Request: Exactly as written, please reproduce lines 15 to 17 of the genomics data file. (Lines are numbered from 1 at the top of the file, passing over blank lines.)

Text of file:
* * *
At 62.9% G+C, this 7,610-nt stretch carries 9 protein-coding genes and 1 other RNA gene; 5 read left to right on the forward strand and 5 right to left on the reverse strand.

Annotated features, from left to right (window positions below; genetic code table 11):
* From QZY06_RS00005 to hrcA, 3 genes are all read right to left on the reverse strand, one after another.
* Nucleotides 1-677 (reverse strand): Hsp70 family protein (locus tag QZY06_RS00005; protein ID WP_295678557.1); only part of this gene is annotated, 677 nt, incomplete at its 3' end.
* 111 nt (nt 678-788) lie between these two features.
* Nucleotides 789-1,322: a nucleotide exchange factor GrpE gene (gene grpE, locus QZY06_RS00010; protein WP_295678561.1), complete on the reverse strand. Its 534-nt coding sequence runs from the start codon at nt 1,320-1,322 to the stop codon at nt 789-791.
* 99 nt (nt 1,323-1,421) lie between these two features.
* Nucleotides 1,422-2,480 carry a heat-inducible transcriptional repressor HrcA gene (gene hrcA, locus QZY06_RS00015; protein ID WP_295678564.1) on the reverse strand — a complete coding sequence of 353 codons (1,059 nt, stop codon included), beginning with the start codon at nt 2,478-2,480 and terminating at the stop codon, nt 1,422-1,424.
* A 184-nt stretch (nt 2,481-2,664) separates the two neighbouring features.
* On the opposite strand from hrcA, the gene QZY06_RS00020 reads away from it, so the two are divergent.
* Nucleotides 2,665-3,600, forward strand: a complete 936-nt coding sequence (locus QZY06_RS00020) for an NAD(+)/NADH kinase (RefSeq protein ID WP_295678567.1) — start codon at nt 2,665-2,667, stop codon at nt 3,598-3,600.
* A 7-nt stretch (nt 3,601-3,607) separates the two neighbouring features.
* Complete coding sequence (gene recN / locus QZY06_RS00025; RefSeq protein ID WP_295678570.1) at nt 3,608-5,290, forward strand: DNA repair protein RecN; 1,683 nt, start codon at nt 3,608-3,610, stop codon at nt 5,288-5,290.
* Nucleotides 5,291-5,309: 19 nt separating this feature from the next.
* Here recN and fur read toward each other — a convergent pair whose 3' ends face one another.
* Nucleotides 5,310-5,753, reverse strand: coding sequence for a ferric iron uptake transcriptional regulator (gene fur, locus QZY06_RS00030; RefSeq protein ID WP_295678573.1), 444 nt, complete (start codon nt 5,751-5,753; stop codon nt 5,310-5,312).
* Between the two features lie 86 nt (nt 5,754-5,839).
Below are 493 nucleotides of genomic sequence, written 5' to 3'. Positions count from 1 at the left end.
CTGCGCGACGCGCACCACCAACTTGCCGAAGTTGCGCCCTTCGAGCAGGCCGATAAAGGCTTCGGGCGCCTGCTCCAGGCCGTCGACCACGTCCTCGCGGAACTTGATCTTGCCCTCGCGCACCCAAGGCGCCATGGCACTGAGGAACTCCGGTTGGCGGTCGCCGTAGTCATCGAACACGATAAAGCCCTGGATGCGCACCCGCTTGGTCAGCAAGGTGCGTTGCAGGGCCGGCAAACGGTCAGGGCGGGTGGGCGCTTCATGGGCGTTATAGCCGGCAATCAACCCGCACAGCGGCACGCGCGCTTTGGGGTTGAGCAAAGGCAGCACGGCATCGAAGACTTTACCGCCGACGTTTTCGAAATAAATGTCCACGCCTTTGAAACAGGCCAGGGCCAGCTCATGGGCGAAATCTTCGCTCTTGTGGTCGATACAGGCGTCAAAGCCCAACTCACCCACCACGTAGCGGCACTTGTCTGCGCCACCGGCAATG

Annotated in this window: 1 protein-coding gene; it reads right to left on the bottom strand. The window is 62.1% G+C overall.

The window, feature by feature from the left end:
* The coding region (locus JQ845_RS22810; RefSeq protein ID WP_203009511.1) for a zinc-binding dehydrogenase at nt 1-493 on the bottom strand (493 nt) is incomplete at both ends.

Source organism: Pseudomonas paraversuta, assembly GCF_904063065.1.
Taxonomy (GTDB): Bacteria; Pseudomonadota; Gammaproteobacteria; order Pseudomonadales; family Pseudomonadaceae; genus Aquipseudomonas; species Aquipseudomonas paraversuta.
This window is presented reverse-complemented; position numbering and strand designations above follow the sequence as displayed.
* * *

* Here recN and fur read toward each other — a convergent pair whose 3' ends face one another.
* Nucleotides 5,310-5,753, reverse strand: coding sequence for a ferric iron uptake transcriptional regulator (gene fur, locus QZY06_RS00030; RefSeq protein ID WP_295678573.1), 444 nt, complete (start codon nt 5,751-5,753; stop codon nt 5,310-5,312).
* Between the two features lie 86 nt (nt 5,754-5,839).